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The Palace of the Kings of Navarre of Olite or Royal Palace or Castle of Olite is a courtly building with military characteristics. It was built during the 13th and 14th centuries in the town of Olite, it was one of the seats of the Court of the Kingdom of Navarre, under the reign of Charles III “the Noble”.
The castle-palace was the residence of the kings and queens of the kingdom of Navarre until its union with Castile in the 16th century. It was declared a National Monument in 1925. During the 13th-15th centuries, it underwent several transformations, although the most important developments took place at the time of King Charles III, the Noble. Visitors can tour the Old Palace today as it has been converted into a Parador Hotel. You can then continue on to the Gothic church of Santa María and the Romanesque church of San Pedro, with its cloister and Gothic tower crowned by a spire.
It was Charles III of Navarre who in the 15th century began the extension of the former castle, leading to the Palace of the Kings of Navarre. Almost everyone calls it “castle”, however, it is right to refer to it as “palace”. The reason being it is a building of courtly character, where the residential aspects have prevailed over the military characteristics.
Fun activities that occurred include jousting tournaments, bullfights, and weddings. An important aspect to the palace was Basque pelota, which is the name for a variety of different sports played on a court.
The palace was so extravagant that people of that era used to say that the building has more rooms than days in a year. It even used to be home to a zoo and admired hanging gardens.
Some of the many grand and famous rooms include:
- Sala de las excavaciones: Excavation’s room
- Sala de los Arcos: Arch’s room
- Cuerpo principal or Gran Torre: Main body or Great Tower
- Torre del Homenaje: Tower of Homage
- Sala de la Reina: Queen’s room
- Sala del Rey: King’s room
- Cámara de los Yesos or Sala Mudéjar: Plasters’s chamber or Mudéjar room
- Galería del Rey or Galería Dorada: Gallery’s King or Golden gallery
- Galería de la Reina: Queen’s gallery
- Torre de Fenero: Fenero’s tower
- Torre de la Atalaya, del Vigía or de la Joyosa Guarda
- Torre de los cuatro vientos o de las Tres Grandes Finestras: The Four Winds’s tower or the Big Three Finestras’s tower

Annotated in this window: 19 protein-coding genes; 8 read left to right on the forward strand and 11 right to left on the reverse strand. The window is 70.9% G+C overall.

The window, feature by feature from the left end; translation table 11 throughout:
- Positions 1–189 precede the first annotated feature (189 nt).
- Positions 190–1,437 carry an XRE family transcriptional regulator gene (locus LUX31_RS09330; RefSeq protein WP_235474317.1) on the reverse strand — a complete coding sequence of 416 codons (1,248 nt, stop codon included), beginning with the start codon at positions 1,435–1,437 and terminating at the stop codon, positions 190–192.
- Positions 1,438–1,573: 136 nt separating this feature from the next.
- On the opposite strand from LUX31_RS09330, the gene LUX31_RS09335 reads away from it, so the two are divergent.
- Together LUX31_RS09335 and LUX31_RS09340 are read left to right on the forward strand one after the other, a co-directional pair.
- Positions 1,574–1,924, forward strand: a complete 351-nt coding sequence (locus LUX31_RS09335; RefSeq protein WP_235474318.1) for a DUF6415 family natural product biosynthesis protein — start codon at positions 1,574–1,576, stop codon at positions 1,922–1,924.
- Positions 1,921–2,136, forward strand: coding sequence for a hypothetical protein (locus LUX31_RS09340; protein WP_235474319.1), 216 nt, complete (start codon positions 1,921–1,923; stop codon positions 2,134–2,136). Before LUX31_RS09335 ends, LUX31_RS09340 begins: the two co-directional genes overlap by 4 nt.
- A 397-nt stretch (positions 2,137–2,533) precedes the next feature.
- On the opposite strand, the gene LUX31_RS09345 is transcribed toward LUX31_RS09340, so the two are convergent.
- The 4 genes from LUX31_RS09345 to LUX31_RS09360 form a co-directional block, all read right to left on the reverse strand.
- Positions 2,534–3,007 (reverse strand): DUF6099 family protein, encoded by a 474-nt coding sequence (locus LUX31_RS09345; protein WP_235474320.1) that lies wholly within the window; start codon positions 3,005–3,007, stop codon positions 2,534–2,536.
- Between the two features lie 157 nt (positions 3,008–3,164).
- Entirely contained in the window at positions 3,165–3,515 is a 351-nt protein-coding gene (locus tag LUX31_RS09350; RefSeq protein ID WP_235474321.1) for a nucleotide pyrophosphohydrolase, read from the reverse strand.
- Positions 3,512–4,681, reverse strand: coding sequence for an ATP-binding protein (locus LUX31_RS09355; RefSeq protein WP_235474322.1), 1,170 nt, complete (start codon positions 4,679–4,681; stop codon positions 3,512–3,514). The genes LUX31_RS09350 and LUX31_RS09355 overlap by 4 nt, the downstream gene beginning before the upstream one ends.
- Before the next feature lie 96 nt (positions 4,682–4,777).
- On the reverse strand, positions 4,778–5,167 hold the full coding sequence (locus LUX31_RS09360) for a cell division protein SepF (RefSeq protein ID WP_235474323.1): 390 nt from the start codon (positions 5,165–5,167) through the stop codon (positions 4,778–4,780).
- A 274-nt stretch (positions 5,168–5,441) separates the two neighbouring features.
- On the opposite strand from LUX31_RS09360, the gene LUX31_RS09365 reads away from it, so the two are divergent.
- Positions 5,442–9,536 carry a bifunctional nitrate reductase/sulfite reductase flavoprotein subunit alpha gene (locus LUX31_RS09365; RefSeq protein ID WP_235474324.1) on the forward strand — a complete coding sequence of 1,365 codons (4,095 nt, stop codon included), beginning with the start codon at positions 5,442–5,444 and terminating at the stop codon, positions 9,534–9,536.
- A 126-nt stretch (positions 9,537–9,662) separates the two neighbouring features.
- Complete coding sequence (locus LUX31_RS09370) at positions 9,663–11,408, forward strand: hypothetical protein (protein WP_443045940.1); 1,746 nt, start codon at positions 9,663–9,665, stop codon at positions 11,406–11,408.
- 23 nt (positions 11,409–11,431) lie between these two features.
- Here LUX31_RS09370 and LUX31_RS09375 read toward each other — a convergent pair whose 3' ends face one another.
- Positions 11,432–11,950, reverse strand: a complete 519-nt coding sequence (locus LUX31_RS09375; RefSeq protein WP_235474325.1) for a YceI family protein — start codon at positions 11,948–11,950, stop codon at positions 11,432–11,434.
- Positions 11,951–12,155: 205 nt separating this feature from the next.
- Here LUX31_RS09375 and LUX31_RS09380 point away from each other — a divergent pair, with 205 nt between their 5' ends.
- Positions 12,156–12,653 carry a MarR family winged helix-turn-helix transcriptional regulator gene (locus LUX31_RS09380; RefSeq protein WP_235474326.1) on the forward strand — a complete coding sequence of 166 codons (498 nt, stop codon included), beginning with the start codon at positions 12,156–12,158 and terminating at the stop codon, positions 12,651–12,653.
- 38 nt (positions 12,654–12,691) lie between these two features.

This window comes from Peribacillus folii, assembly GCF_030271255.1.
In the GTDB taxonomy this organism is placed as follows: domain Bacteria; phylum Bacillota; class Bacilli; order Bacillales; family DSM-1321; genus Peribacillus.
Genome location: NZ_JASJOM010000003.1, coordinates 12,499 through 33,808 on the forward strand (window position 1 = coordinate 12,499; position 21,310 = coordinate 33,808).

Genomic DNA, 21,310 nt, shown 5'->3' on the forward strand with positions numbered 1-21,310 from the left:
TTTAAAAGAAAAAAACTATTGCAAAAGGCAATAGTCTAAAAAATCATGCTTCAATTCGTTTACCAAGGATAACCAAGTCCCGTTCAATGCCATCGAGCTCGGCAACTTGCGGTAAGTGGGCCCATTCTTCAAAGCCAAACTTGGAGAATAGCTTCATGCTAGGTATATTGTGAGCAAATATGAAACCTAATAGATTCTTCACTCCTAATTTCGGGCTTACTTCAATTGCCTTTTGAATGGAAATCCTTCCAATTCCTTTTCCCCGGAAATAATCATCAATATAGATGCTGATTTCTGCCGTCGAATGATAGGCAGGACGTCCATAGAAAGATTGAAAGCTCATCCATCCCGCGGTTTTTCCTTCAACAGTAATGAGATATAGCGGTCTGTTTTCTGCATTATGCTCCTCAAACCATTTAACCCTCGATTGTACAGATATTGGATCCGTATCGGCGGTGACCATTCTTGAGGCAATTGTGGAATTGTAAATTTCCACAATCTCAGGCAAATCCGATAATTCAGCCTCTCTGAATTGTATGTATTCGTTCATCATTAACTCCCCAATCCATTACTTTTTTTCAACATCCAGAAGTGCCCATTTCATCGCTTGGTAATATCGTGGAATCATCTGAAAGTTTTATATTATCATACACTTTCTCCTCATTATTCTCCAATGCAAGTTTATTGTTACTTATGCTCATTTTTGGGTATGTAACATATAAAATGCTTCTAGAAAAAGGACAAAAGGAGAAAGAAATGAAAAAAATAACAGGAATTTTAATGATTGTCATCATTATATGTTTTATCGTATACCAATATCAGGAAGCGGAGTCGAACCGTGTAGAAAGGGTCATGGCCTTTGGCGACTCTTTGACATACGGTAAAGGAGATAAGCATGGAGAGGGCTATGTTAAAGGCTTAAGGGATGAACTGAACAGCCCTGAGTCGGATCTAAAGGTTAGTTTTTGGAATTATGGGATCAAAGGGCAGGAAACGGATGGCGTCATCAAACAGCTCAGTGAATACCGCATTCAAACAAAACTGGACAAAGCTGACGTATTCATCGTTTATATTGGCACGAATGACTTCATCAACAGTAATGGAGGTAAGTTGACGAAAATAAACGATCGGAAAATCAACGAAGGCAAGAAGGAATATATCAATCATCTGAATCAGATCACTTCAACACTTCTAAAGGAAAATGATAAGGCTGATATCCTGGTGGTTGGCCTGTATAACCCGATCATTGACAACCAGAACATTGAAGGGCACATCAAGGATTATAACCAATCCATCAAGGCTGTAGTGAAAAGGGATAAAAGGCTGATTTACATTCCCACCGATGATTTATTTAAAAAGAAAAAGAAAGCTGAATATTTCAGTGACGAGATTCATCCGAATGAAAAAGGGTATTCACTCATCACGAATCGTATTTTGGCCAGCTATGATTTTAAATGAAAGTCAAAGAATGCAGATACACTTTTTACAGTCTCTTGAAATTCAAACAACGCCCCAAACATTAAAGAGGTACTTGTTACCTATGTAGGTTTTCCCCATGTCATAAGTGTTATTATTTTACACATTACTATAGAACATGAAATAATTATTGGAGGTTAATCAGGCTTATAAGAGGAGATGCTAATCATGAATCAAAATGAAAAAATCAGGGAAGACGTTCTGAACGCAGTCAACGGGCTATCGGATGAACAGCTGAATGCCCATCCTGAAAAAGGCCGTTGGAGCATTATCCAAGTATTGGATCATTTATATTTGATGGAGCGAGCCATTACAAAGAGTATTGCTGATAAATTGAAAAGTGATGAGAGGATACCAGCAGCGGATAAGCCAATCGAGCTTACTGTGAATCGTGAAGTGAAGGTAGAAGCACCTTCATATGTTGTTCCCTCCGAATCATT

- Torre del Aljibe: Cistern’s tower
- Torre de las Tres Coronas or Ochavada: The Three Crowns’ tower or Octagonal tower
- Capilla de San Jorge: St. George’s chapel
- Patio de la Morera: Morera’s courtyard
- Patio de la Pajarera: Aviary’s courtyard
One of its main attractions of this building is the apparent disorder of its design. Its construction was never a result of an overall plan. The final design was the result of ongoing expansions and reforms that followed for centuries. The then King of Navarre, Charles III “The Noble”, decided to convert the existing palace to a permanent royal seat and give it its very own ornaments.
The set consists of its rooms, gardens, and moats, surrounded by high walls and topped by numerous towers, give a spectacular and magical figure. In its time, came to be regarded as one of the most beautiful in Europe. It can clearly differentiate two areas: the Old Palace, become in Parador Nacional de Turismo, and the New Palace.
After the invasion of Navarre in 1512 by the Crown of Castile and Aragon unified, began the deterioration of the palace, as it was only used by the viceroys as residence sporadic. The state of abandonment in which was immersed in the palace it was progressively deteriorating.
The hanging gardens were home to plants that were dangled over 20 meters high. To ensure the courtyard would not cave in as a result of the massive pots, a cave was built directly below. This cave is known as Sala de los Arcos (Room of Arches) or Sala de los Murciélagos (Room of Bats).
The past zoo was a former home to giraffes, lions, camels, and many different species of birds. The remains of the aviary still are present, called Patio de la Pajarera.
Destruction and Rebuilding
In 1813, the palace was almost completely ruined by a fire directed by the guerrilla Espoz y Mina during the Peninsular War (1813), fearing that on it was fortified the French troops of Napoleon.
Restorations to bring the castle back to its prior glory were completed in 1967 and funded by the Foral Government of Navarre.
Check out the history of the Roman Walls of Lugo here
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Further photographs and Tourist information available on the websites below:
http://www.tabblo.com/studio/stories/view/368352/ – more photos
http://www.spain.info/en/conoce/monumentos/navarra/castillo_-_palacio_de_olite.html – Tourist information
Travel marketing executive, originally from Tipperary (as the song goes, it’s a long way to Tipperary). Enjoys photography and hiking around the world, visited 5 of the 7 continents. Plans to visit Antarctica very soon.